Video: Draymond Green Screams: “They Told Me I Can’t Play In This League” After Winning Title

first_imgDraymond Green celebrates a championship win.Draymond Green Michigan StateFormer Michigan State forward Draymond Green was certainly a force during his college days, but the Spartans star wasn’t looked at as one of the best players in the 2012 NBA Draft – mostly because teams couldn’t figure out what his natural position on the floor would be. Turns out most of those teams are now regretting passing on him. The Warriors star, who was eventually selected with the No. 35 overall pick, won a title last night after putting up a triple-double in game six of the NBA Finals. He’s one of the most versatile players in the NBA, too.After the game, Green, in celebration, was seen screaming to his mother “they told me I can’t play in this league.” It was a great redemption moment.Green is set to make some serious money this offseason. Apparently, he can play in this league.last_img read more

Koen Verwee vicepresident of marketing and produ

first_imgKoen Verwee, vice-president of marketing and products at Liberty Global-owned Swiss cable operator UPC Cablecom is to leave the company after three years. Verwee, who previously worked at Telenet, is to take up a new role in his home country of Belgium outside the telecom sector.UPC Cablecom is also merging its IT and network services businesses into a new technology business unit to reflect the convergence of network infrastructure and IT. The new unit will be haded by former vice-president of network services Alexander Lorenz, who is promoted to senior vice-president.last_img

Edmond de Rothschild Investment Partners EdRIP h

first_imgEdmond de Rothschild Investment Partners (EdRIP) has entered into exclusive negotiations about taking an equity stake in Thomson Video Networks.The private equity firm is in talks with Fonds de Consolidation & Développement des Entreprises (FCDE), a firm that specialises in growth capital investments and counts Thomson among its portfolio of companies.EdRIP is in talks about taking a stake in Thomson in partnership with the company’s management and said it is dedicated to minority investments in privately owned companies.“The proposed investment by EdRIP in partnership with the management team would mark a new milestone in our company’s history,” said Thomson Video Networks president, Christophe Delahousse, thanking FCDE for its “outstanding partnership.”“We would be delighted to work with this new partner to continue advancing state-of-the-art broadcast and multi-screen OTT services and driving the compression and video quality requirements of every device — today and tomorrow.”Thomson Video Networks offers video delivery solutions targeted at media companies, video service providers, and broadcasters.Sylvain Charignon, a partner at EdRIP, said: “Thomson Video Networks already occupies a solid position in the market, and we see strong potential for additional growth and opportunities in both current and new markets. The company would be an ideal addition to our portfolio as we continue to expand our strategy for sustained investment in global-growth enterprises.”FCDE partner, Amélie Brossier, added: “Thomson Video Networks is now poised to enter a new period of growth building on its innovative products, international reach and quality management.”last_img read more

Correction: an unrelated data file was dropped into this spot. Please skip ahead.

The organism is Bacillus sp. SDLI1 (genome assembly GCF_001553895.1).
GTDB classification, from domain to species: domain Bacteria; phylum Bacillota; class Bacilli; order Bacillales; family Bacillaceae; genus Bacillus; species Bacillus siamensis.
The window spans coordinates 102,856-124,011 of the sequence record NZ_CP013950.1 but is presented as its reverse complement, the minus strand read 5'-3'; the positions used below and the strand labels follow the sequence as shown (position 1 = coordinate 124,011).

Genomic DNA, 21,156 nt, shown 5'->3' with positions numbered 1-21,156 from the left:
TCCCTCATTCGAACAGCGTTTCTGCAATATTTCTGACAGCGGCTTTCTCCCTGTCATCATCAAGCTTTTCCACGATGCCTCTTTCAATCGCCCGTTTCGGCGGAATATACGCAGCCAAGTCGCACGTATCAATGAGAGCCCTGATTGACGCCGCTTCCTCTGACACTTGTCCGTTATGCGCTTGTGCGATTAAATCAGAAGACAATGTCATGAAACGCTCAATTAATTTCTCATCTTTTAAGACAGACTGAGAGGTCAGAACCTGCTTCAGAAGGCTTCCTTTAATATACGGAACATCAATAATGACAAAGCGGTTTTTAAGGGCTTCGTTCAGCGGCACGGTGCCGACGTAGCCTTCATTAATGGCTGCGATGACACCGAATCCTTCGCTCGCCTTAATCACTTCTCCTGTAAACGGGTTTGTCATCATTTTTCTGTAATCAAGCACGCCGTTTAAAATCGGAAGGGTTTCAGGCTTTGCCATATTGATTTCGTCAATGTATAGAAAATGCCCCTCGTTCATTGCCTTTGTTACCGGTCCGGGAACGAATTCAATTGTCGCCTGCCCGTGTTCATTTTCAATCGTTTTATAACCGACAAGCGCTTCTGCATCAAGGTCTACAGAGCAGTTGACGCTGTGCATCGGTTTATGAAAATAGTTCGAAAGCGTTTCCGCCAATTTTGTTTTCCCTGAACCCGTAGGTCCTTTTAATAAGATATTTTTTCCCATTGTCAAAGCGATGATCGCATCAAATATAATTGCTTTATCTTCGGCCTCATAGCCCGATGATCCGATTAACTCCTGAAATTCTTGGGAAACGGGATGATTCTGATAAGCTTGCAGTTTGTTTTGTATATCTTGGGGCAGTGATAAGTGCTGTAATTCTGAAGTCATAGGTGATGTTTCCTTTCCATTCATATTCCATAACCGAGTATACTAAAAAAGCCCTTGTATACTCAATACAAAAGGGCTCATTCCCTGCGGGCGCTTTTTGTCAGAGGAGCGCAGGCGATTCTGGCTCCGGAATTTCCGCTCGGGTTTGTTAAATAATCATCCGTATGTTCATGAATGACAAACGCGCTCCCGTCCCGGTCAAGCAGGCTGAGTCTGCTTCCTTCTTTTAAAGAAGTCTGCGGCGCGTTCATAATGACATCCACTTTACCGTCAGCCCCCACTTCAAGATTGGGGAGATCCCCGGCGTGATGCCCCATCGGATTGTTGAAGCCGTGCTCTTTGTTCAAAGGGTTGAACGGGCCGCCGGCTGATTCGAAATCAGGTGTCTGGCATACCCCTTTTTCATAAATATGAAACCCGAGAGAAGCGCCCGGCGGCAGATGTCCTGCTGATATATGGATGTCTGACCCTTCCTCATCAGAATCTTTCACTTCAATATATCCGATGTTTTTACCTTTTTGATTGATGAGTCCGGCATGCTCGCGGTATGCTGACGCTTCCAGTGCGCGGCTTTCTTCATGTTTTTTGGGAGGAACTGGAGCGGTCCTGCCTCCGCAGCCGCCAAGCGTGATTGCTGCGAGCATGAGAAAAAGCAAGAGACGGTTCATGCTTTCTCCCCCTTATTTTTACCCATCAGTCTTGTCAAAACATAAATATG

As operators recognise the limitations of traditio